DNR - Entomology Weekly Review, August 11

Entomolo weekly

Weekly Review for August 11, 2021

This informal report by the Division of Entomology & Plant Pathology is a commentary on insects, diseases, and curiosities division staff encounter on a week-to-week basis. Comments and questions about this report are welcome and can be sent to your respective Inspector.

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Kallie Bontrager (Nursery Inspector & Compliance Officer) - KBontrager@dnr.IN.gov

After two months of mainly dealing with gypsy moth, I have been able to get out in the field and get some inspections done. In a nursery that mainly grows maple, I was seeing tar spot. It varied in severity from heavy on some of the Norway maple varieties to light on the red maple varieties. Other diseases I saw included Septoria leafspot on oak leaf hydrangea, juniper tip blight on juniper, apple scab on crabapples to varying degrees depending on the variety, apple scab on serviceberry, and powdery mildew on Diablo ninebark and serviceberry. At a daylily and hosta grower I saw hosta anthracnose and daylily leaf streak. Bagworm populations are high this year and I did notice them on arborvitae at one of the nurseries. Other insects include white pine weevil on Eastern white pine, oak leafminer and oak spider mites on bur oak, Japanese beetle on roses and serviceberry, lacebug on serviceberry, and flea beetle damage on weigela.

When I finished a nursery inspection I stopped to check out a walnut tree that was covered with gypsy moth eggmasses and was happy to find the egg parasitoid, Ooencyrtus kuvanae, busy at work. These parasitoids are small wasps that lay their eggs in the eggs of the gypsy moth, killing the egg before it has a chance to hatch.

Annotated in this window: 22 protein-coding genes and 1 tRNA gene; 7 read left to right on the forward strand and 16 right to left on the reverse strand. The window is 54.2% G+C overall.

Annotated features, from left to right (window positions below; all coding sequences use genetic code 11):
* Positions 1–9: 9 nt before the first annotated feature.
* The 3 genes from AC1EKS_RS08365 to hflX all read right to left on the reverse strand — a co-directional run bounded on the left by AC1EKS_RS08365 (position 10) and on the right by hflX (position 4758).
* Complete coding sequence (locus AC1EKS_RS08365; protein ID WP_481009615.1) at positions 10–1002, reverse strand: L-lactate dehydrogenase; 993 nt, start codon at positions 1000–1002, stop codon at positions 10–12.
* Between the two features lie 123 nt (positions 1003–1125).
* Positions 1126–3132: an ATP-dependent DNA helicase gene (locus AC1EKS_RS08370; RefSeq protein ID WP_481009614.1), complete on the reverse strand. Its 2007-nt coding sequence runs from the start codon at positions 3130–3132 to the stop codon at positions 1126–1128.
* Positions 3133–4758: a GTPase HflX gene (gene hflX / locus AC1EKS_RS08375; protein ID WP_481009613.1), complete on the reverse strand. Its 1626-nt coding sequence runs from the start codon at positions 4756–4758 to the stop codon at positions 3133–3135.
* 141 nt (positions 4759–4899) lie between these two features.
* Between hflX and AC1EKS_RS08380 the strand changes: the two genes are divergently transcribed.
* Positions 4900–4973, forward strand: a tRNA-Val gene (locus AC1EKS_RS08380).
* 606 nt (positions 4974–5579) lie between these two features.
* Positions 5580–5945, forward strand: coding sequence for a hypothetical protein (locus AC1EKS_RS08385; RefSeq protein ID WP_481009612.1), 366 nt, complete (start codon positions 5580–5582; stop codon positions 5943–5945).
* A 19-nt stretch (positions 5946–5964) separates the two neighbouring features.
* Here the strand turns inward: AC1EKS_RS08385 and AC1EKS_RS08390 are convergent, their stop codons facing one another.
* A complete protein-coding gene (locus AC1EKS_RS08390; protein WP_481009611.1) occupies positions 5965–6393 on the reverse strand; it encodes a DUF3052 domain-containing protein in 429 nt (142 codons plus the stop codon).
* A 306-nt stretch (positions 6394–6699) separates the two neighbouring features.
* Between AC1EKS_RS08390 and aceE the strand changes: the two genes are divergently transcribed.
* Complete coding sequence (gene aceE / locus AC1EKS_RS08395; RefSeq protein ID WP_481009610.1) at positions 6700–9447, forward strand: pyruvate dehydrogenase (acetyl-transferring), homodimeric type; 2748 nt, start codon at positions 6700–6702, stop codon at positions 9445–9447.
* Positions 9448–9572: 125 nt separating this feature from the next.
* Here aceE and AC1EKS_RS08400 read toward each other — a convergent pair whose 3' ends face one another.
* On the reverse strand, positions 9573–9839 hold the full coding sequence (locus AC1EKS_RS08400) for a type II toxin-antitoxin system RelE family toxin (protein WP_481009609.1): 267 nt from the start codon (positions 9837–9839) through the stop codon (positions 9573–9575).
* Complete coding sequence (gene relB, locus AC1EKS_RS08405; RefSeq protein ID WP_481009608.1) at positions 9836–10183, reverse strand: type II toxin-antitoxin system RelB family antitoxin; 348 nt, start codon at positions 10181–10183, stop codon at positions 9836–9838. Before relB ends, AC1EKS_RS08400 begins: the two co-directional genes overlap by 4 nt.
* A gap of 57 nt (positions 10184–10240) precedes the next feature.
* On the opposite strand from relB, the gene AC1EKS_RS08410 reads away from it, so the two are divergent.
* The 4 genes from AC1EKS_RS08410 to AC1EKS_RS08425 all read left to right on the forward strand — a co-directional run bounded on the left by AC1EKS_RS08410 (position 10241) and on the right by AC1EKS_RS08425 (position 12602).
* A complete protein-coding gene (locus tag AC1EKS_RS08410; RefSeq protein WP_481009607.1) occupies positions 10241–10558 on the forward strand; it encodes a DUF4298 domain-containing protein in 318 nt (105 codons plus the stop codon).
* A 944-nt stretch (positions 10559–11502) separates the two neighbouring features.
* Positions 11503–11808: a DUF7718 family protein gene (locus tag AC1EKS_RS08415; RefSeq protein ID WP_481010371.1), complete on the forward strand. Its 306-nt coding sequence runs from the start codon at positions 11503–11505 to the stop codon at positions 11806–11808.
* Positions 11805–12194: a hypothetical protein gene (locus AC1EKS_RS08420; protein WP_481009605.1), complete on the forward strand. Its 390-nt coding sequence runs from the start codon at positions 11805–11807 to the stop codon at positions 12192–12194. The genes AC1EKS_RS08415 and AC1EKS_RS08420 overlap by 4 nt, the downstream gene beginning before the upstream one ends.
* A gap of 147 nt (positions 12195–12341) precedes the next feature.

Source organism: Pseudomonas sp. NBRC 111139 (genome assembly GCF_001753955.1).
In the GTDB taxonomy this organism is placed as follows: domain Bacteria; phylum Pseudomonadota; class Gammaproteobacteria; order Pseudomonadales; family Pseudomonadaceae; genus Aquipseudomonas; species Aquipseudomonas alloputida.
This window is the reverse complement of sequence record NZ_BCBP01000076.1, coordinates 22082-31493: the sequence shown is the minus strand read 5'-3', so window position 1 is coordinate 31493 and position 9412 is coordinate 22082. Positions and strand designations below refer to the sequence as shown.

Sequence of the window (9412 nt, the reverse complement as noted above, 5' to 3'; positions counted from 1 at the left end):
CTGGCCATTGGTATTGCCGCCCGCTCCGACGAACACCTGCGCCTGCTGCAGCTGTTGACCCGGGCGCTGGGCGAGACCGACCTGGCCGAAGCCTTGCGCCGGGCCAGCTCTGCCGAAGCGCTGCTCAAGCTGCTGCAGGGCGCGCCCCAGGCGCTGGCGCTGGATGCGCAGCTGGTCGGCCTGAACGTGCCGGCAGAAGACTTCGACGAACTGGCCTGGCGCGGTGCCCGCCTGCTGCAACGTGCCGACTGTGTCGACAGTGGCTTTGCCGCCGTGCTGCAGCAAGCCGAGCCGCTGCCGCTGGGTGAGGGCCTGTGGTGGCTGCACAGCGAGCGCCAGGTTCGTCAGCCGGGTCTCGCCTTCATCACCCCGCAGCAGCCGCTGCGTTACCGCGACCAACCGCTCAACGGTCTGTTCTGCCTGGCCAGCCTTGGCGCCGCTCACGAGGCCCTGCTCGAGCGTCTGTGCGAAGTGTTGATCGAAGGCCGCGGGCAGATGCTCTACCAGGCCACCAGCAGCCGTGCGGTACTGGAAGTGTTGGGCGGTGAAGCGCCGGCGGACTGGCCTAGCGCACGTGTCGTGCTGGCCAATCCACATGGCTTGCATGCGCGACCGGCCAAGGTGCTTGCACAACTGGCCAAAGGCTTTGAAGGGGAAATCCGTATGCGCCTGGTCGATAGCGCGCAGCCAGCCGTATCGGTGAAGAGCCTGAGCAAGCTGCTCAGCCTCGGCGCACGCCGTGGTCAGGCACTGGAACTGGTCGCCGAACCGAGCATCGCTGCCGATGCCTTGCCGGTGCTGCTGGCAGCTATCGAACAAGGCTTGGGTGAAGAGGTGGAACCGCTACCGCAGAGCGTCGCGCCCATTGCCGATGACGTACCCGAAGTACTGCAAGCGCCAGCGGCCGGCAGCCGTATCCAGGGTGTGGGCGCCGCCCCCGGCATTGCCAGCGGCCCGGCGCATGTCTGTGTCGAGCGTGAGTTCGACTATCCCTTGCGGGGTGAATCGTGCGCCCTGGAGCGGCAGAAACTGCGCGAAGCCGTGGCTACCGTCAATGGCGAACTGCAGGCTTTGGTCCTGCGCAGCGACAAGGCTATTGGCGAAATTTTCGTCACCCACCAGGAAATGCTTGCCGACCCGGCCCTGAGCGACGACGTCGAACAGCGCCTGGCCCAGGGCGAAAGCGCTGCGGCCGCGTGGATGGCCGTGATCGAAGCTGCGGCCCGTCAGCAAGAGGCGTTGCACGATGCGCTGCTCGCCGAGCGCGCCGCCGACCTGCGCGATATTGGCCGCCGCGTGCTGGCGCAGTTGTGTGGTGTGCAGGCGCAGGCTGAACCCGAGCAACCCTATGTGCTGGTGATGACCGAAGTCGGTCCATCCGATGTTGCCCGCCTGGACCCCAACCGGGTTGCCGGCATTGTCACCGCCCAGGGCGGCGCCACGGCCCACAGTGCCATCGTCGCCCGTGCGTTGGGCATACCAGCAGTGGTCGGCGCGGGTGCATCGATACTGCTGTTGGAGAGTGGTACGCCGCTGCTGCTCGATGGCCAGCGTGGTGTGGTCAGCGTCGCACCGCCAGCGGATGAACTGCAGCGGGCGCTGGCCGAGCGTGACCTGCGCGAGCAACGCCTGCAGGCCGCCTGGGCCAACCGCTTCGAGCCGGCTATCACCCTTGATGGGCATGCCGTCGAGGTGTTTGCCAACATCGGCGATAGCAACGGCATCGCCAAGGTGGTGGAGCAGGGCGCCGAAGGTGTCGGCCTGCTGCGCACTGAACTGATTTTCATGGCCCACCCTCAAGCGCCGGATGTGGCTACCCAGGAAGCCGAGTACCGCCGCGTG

Ren Hall (Nursery Inspector & Compliance Officer) RHall@dnr.IN.gov

I saw a group of pear trees with a bad case of fireblight with dark cankers, scorched leaves, and shepherd’s crooks on the ends of the branches. These trees may still be saved if the grower prunes out the blighted branches several inches under the cankers when the trees are dormant this winter, although once it reaches the main trunk it’s too late to save.

Last week, I saw a lot of larger bagworms while out doing nursery inspections. Other interesting finds were catalpa hornworm on catalpa trees and whitefly pupae on the undersides of leaves of many trees including maples, lilac, ash, and linden.


Ken Cote (Nursery Inspector & Compliance Officer) - KCote@dnr.IN.gov

Only 0.53 inches of rain in the last two weeks at my house. Many areas are becoming dry in the southern part of the state. I am seeing a lot of fall webworm, but I am also seeing numerous honey locust trees infested with mimosa webworm in the Bloomington area. This can cause significant damage to trees fairly quickly and it is often very objectionable to clients. Look for brown leaves that are lightly webbed together. This insect does not produce as much webbing as fall webworm, but it can turn entire trees brown.